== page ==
Biodiversity and Conservation

, Volume 22, Issue 10, pp 2193–2205 | Cite as

Land use and host neighbor identity effects on arbuscular mycorrhizal fungal community composition in focal plant rhizosphere

  • E. Kathryn Morris
  • Francois Buscot
  • Christine Herbst
  • Torsten Meiners
  • Elisabeth Obermaier
  • Nicole W. Wäschke
  • Tesfaye Wubet
  • Matthias C. Rillig
Original Paper


Arbuscular mycorrhizal fungi (AMF) provide a number of ecosystem services as important members of the soil microbial community. Increasing evidence suggests AMF diversity is at least partially controlled by the identities of plants in the host plant neighborhood. However, much of this evidence comes from greenhouse studies or work in invaded systems dominated by single plant species, and has not been tested in species-rich grasslands. We worked in 67 grasslands spread across the three German Biodiversity Exploratories that are managed primarily as pastures and meadows, and collected data on AMF colonization, AMF richness, AMF community composition, plant diversity, and land use around focal Plantago lanceolata plants. We analyzed the data collected within each Exploratory (ALB Schwäbische Alb, HAI Hainich-Dün, SCH Schorfheide-Chorin) separately, and used variance partitioning to quantify the contribution of land use, host plant neighborhood, and spatial arrangement to the effect on AMF community composition. We performed canonical correspondence analysis to quantify the effect of each factor independently by removing the variation explained by the other factors. AMF colonization declined with increasing land use intensity (LUI) along with concurrent increases in non-AMF, suggesting that the ability of AMF to provide protection from pathogens declined under high LUI. In ALB and HAI mowing frequency and percent cover of additional P. lanceolata in the host plant neighborhood were important for AMF community composition. The similar proportional contribution of land use and host neighborhood to AMF community composition in a focal plant rhizosphere suggests that the diversity of this important group of soil microbes is similarly sensitive to changes at large and small scales.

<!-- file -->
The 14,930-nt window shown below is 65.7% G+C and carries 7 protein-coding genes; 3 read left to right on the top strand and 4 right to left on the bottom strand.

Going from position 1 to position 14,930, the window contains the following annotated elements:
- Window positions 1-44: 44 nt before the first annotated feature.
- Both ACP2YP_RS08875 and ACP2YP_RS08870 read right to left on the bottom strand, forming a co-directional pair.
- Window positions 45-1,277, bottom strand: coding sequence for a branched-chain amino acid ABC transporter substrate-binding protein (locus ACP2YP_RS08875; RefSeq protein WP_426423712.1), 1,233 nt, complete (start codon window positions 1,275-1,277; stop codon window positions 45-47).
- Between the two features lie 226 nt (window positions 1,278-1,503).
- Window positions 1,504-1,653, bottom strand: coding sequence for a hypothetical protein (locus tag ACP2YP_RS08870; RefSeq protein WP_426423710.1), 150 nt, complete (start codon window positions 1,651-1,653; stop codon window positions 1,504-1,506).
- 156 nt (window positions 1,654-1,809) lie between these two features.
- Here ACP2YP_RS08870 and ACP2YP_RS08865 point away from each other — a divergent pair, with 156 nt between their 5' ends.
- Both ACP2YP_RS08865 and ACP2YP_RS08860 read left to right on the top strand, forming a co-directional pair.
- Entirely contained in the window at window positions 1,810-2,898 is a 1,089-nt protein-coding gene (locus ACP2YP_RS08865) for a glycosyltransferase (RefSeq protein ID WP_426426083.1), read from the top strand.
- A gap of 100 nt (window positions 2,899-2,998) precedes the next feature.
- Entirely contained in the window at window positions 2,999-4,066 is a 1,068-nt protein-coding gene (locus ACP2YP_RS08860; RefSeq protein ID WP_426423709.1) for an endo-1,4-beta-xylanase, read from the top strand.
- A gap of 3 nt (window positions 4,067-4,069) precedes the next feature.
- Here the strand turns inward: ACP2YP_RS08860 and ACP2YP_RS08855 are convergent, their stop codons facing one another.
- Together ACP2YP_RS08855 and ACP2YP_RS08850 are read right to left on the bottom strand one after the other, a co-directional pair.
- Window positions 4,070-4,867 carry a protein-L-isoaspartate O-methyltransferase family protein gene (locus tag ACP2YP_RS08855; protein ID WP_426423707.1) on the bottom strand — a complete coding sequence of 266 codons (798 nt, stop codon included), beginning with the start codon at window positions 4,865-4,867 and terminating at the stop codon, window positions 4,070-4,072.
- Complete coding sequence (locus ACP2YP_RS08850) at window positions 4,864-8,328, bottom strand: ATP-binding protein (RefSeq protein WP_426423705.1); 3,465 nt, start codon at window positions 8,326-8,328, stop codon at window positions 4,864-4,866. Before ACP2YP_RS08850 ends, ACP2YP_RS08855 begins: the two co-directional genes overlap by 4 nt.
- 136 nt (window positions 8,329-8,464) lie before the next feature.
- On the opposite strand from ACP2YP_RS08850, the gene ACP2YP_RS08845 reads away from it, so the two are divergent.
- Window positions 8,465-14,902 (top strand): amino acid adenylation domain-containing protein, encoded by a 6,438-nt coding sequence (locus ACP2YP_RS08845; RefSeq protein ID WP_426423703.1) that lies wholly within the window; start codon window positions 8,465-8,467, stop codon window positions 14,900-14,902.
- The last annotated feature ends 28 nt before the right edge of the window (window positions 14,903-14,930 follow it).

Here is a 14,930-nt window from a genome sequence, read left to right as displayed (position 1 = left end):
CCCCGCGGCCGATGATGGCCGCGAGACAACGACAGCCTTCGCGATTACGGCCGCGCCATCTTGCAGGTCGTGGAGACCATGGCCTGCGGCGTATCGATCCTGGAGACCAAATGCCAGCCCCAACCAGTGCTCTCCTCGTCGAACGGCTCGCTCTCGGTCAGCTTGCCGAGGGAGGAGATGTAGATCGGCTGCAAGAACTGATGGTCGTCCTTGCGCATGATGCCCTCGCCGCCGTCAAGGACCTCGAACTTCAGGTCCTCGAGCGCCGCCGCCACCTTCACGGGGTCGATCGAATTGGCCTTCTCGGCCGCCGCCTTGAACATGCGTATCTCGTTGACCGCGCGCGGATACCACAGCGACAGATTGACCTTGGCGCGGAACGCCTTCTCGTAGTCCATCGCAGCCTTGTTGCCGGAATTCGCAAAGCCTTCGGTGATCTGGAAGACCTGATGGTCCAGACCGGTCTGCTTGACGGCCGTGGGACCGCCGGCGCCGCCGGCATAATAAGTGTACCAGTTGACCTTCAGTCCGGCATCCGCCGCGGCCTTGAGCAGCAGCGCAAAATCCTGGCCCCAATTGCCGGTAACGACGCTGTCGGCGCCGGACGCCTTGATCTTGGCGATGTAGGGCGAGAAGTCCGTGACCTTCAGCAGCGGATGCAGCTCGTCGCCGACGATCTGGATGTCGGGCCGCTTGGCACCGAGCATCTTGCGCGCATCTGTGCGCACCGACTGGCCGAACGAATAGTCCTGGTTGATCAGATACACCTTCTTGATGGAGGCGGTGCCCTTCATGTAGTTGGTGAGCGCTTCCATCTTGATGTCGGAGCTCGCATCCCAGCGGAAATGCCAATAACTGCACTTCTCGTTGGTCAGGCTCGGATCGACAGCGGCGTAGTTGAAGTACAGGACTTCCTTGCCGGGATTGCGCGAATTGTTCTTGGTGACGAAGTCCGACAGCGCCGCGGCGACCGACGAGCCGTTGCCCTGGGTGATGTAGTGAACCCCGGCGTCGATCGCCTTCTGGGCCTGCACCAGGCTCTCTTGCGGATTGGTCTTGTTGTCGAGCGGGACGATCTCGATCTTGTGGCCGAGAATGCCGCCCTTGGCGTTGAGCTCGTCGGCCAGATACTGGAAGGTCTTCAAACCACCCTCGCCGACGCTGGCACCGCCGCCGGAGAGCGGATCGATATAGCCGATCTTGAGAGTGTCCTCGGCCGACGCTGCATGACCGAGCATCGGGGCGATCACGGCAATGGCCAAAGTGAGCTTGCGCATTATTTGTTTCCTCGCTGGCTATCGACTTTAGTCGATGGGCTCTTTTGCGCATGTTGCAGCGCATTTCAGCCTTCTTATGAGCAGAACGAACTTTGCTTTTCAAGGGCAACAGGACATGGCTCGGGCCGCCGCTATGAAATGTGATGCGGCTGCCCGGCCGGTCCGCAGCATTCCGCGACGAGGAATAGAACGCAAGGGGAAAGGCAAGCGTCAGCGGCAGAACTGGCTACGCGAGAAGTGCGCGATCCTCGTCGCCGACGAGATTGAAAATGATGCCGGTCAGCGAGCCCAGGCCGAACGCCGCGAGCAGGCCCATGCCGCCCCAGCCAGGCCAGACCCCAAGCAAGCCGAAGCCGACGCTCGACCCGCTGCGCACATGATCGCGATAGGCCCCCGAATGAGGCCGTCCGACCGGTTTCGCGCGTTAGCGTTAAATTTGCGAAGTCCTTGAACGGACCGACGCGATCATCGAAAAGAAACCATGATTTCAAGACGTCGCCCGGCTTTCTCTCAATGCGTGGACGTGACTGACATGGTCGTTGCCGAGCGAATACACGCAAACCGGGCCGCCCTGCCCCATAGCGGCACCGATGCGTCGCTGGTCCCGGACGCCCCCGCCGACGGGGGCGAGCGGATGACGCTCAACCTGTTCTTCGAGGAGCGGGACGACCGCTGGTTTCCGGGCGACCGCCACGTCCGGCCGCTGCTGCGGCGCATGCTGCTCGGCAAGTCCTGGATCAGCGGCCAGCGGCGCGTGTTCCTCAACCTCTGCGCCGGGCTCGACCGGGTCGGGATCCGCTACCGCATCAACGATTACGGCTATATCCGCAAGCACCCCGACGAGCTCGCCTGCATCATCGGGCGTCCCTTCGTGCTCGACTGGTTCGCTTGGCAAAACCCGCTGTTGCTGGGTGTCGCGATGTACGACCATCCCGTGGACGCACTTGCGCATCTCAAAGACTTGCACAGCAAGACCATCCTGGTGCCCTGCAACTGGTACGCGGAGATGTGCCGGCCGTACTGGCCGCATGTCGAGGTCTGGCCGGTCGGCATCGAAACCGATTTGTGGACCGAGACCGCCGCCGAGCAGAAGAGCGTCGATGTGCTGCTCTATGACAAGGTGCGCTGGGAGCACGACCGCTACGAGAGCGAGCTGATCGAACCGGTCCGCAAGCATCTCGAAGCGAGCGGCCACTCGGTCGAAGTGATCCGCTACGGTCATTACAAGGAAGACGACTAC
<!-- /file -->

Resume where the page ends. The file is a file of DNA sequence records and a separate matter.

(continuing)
Biodiversity exploratories Diversity Fertilization Grazing Land use intensity Mowing 



We would like to thank Ruth Lintermann for help in the lab at FU Berlin, and the local-implementation teams in each Exploratory for help in the field. We thank the managers of the three exploratories, Swen Renner, Sonja Gockel, Kerstin Wiesner, and Martin Gorke for their work in maintaining the plot and project infrastructure; Simone Pfeiffer and Christiane Fischer for giving support through the central office, Michael Owonibi for managing the central data base, and Markus Fischer, Eduard Linsenmair, Dominik Hessenmöller, Jens Nieschulze, Daniel Prati, Ingo Schöning, Ernst-Detlef Schulze, Wolfgang W. Weisser and the late Elisabeth Kalko for their role in setting up the Biodiversity Exploratories project. Two anonymous reviewers provided many suggestions for revision. The work has been funded by the DFG Priority Program 1374 “Infrastructure-Biodiversity-Exploratories” (DFG-Refno.). Field work permits were issued by the responsible state environmental offices of Baden-Württemberg, Thüringen, and Brandenburg (according to § 72 BbgNatSchG).

Supplementary material

10531_2013_527_MOESM1_ESM.doc (86 kb)
Supplementary material 1 (DOC 85 kb)


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Copyright information

© Springer Science+Business Media Dordrecht 2013

Authors and Affiliations

  • E. Kathryn Morris
    • 1
    • 2
  • Francois Buscot
    • 3
    • 4
  • Christine Herbst
    • 5
  • Torsten Meiners
    • 6
  • Elisabeth Obermaier
    • 5
  • Nicole W. Wäschke
    • 6
  • Tesfaye Wubet
    • 3
  • Matthias C. Rillig
    • 1
  1. 1.Dahlem Center of Plant Sciences, Institute für BiologieFreie Universität BerlinBerlinGermany
  2. 2.Department of BiologyXavier UniversityCincinnatiUSA
  3. 3.Department of Soil EcologyUFZ—Helmholtz Centre for Environmental ResearchHalle/SaaleGermany
  4. 4.Institute of BiologyUniversity of LeipzigLeipzigGermany
  5. 5.Department of Animal Ecology and Tropical BiologyUniversity of WürzburgWürzburgGermany
  6. 6.Institute of Biology, Applied Zoology/Animal EcologyFreie Universität BerlinBerlinGermany

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